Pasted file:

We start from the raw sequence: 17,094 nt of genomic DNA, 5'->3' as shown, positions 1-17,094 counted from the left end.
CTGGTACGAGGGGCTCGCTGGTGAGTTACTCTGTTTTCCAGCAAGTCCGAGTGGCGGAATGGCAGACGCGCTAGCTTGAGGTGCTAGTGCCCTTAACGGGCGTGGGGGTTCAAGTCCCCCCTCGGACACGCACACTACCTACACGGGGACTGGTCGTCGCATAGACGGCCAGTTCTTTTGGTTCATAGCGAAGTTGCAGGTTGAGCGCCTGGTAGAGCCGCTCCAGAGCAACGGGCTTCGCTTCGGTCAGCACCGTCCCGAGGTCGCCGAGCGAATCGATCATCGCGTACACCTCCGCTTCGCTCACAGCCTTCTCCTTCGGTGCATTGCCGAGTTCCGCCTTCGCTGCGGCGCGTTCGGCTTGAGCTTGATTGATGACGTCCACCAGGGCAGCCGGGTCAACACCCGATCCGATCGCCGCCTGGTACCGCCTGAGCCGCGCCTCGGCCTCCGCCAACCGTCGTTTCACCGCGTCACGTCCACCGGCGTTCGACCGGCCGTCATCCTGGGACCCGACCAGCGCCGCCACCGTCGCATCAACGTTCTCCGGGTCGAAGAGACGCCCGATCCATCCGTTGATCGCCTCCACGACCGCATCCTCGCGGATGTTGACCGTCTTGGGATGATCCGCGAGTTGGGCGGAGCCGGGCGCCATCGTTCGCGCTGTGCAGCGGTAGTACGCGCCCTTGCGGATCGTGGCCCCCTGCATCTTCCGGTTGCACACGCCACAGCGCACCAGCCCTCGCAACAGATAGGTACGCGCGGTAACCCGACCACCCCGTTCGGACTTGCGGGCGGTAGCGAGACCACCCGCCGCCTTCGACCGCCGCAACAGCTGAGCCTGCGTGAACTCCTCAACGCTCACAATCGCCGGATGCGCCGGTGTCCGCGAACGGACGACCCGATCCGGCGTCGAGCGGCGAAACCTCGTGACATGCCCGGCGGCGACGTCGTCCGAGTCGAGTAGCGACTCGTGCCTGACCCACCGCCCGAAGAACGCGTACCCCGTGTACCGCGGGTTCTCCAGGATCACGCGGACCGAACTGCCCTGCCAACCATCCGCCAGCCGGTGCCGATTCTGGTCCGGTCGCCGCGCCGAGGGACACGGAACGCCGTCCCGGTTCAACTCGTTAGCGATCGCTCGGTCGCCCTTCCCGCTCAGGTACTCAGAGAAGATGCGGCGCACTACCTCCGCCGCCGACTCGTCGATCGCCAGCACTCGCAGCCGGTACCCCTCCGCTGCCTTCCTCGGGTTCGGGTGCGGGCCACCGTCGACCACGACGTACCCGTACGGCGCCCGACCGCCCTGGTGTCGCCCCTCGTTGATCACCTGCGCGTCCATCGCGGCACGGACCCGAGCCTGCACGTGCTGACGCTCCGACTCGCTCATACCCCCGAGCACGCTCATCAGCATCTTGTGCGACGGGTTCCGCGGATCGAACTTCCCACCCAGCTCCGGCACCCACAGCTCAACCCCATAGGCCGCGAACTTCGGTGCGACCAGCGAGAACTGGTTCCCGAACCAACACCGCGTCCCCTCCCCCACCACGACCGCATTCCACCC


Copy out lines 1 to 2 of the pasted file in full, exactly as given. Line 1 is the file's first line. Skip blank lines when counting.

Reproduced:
We start from the raw sequence: 17,094 nt of genomic DNA, 5'->3' as shown, positions 1-17,094 counted from the left end.
CTGGTACGAGGGGCTCGCTGGTGAGTTACTCTGTTTTCCAGCAAGTCCGAGTGGCGGAATGGCAGACGCGCTAGCTTGAGGTGCTAGTGCCCTTAACGGGCGTGGGGGTTCAAGTCCCCCCTCGGACACGCACACTACCTACACGGGGACTGGTCGTCGCATAGACGGCCAGTTCTTTTGGTTCATAGCGAAGTTGCAGGTTGAGCGCCTGGTAGAGCCGCTCCAGAGCAACGGGCTTCGCTTCGGTCAGCACCGTCCCGAGGTCGCCGAGCGAATCGATCATCGCGTACACCTCCGCTTCGCTCACAGCCTTCTCCTTCGGTGCATTGCCGAGTTCCGCCTTCGCTGCGGCGCGTTCGGCTTGAGCTTGATTGATGACGTCCACCAGGGCAGCCGGGTCAACACCCGATCCGATCGCCGCCTGGTACCGCCTGAGCCGCGCCTCGGCCTCCGCCAACCGTCGTTTCACCGCGTCACGTCCACCGGCGTTCGACCGGCCGTCATCCTGGGACCCGACCAGCGCCGCCACCGTCGCATCAACGTTCTCCGGGTCGAAGAGACGCCCGATCCATCCGTTGATCGCCTCCACGACCGCATCCTCGCGGATGTTGACCGTCTTGGGATGATCCGCGAGTTGGGCGGAGCCGGGCGCCATCGTTCGCGCTGTGCAGCGGTAGTACGCGCCCTTGCGGATCGTGGCCCCCTGCATCTTCCGGTTGCACACGCCACAGCGCACCAGCCCTCGCAACAGATAGGTACGCGCGGTAACCCGACCACCCCGTTCGGACTTGCGGGCGGTAGCGAGACCACCCGCCGCCTTCGACCGCCGCAACAGCTGAGCCTGCGTGAACTCCTCAACGCTCACAATCGCCGGATGCGCCGGTGTCCGCGAACGGACGACCCGATCCGGCGTCGAGCGGCGAAACCTCGTGACATGCCCGGCGGCGACGTCGTCCGAGTCGAGTAGCGACTCGTGCCTGACCCACCGCCCGAAGAACGCGTACCCCGTGTACCGCGGGTTCTCCAGGATCACGCGGACCGAACTGCCCTGCCAACCATCCGCCAGCCGGTGCCGATTCTGGTCCGGTCGCCGCGCCGAGGGACACGGAACGCCGTCCCGGTTCAACTCGTTAGCGATCGCTCGGTCGCCCTTCCCGCTCAGGTACTCAGAGAAGATGCGGCGCACTACCTCCGCCGCCGACTCGTCGATCGCCAGCACTCGCAGCCGGTACCCCTCCGCTGCCTTCCTCGGGTTCGGGTGCGGGCCACCGTCGACCACGACGTACCCGTACGGCGCCCGACCGCCCTGGTGTCGCCCCTCGTTGATCACCTGCGCGTCCATCGCGGCACGGACCCGAGCCTGCACGTGCTGACGCTCCGACTCGCTCATACCCCCGAGCACGCTCATCAGCATCTTGTGCGACGGGTTCCGCGGATCGAACTTCCCACCCAGCTCCGGCACCCACAGCTCAACCCCATAGGCCGCGAACTTCGGTGCGACCAGCGAGAACTGGTTCCCGAACCAACACCGCGTCCCCTCCCCCACCACGACCGCATTCCACCC